DETROIT — When Marcy Klevorn retires this fall, Ford Motor Co. will lose a 36-year veteran with extensive data and information technology experience who rose to become the automaker's top-ranking female executive.
Klevorn, 59, has been Ford's president of mobility since May 2017. She has been one of CEO Jim Hackett's top three lieutenants and tasked with charting Ford's future, with instrumental roles creating its autonomous- vehicle unit and centering its mobility strategy on commercial services.
She'll stay on as chief transformation officer, effective May 1, in charge of helping to refine Ford's corporate governance systems, among other duties, as the automaker seeks to make itself a more fit, profitable company. She will retire Oct. 1.
"I have asked Marcy to work with me and the senior team to accelerate our transformation," Hackett said in a statement. "Marcy's decades of experience working with many of the leading companies in the tech space as well as the work she has done with the transformation of Ford IT and the establishment of Ford Mobility gives her unique knowledge to drive these initiatives."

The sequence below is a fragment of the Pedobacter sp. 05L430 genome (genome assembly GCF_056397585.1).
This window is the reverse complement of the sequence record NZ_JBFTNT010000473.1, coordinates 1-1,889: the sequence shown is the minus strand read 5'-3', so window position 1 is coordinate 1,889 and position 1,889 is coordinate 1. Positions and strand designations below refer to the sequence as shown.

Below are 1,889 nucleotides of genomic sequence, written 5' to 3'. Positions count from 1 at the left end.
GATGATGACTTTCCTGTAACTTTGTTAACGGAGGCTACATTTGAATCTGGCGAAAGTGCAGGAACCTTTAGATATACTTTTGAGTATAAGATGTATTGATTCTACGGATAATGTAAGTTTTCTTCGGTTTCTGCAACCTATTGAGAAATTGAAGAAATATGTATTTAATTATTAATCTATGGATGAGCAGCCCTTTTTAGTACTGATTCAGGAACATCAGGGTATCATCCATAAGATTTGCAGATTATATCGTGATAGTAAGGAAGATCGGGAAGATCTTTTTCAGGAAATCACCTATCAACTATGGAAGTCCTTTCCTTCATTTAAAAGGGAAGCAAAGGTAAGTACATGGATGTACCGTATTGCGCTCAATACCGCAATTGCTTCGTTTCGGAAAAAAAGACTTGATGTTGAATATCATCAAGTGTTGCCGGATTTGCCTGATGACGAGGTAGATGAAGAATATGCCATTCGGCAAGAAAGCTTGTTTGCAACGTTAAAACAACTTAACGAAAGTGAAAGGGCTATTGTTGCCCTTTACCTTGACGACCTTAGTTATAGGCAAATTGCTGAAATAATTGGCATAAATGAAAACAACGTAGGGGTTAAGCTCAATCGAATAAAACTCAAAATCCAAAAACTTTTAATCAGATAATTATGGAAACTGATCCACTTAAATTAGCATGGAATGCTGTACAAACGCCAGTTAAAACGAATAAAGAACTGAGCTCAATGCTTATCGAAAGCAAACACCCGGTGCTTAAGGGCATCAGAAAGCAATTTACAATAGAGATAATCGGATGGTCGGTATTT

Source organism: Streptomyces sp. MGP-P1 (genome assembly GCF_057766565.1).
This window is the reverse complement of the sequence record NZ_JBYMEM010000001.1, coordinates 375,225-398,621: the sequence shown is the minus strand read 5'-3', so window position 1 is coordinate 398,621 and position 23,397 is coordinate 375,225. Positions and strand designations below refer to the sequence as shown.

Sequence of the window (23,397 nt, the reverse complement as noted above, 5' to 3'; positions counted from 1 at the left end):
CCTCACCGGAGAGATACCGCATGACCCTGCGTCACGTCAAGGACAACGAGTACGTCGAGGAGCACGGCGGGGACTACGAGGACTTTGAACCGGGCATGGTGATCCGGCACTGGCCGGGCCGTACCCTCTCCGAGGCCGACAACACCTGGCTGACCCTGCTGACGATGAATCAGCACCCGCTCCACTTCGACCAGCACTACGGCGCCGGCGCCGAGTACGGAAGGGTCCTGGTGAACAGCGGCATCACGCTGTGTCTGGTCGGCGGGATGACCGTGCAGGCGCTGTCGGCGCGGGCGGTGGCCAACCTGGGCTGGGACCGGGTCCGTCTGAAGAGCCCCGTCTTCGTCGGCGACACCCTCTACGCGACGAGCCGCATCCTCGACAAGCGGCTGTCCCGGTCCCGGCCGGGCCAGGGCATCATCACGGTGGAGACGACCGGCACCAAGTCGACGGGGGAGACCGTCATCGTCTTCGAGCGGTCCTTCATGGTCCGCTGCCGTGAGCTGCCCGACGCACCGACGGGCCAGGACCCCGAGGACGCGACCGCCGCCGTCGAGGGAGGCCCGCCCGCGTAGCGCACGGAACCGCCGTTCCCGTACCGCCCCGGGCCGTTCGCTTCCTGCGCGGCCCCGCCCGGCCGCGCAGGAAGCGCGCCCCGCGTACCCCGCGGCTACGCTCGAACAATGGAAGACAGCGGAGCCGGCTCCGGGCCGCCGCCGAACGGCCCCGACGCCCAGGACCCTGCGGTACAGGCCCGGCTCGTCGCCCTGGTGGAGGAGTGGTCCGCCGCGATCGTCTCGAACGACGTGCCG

Jim Farley, 56, Ford's president of global markets, will take over Klevorn's mobility role in his new title of president of new businesses, technology and strategy.
Klevorn joined Ford in 1983 on the telecom team. Her first project was putting together an internal phone system that allowed workers to call each other by dialing five-digit numbers.
She has been named to the Automotive News list of 100 Leading Women in the North American Auto Industry twice, in 2010 and 2015, and spent her Ford career working in IT, with stints in the U.S. and Europe.
From 2015 to 2017, she was Ford's group vice president, information technology and chief information officer.
As president of mobility, Klevorn oversaw Ford Smart Mobility as well as global data, insight and analytics initiatives. She also was chairman of the board of Ford Autonomous Vehicles.
She was responsible for the acquisition of Silicon Valley startup Autonomic and creation of Ford's transportation mobility cloud as well as the purchase of scooter company Spin.
Klevorn started her career at Michigan Bell, one of the regional phone companies that evolved into today's AT&T, and first passed up an opportunity to work at Ford because it didn't employ enough women.
"It's important that companies have visible role models for young women to see that it's something they can do," she told Automotive News in 2015.
With Klevorn's departure, the designation of Ford's highest-ranking female executive goes to Joy Falotico, who was CEO of Ford Credit before becoming the automaker's chief marketing officer and head of the Lincoln luxury brand last year. Other high-ranking women include Elena Ford, a great-great-granddaughter of Henry Ford who serves as chief customer experience officer, and Kiersten Robinson, chief human resources officer.
Three of the 14 members of Ford's board of directors are women.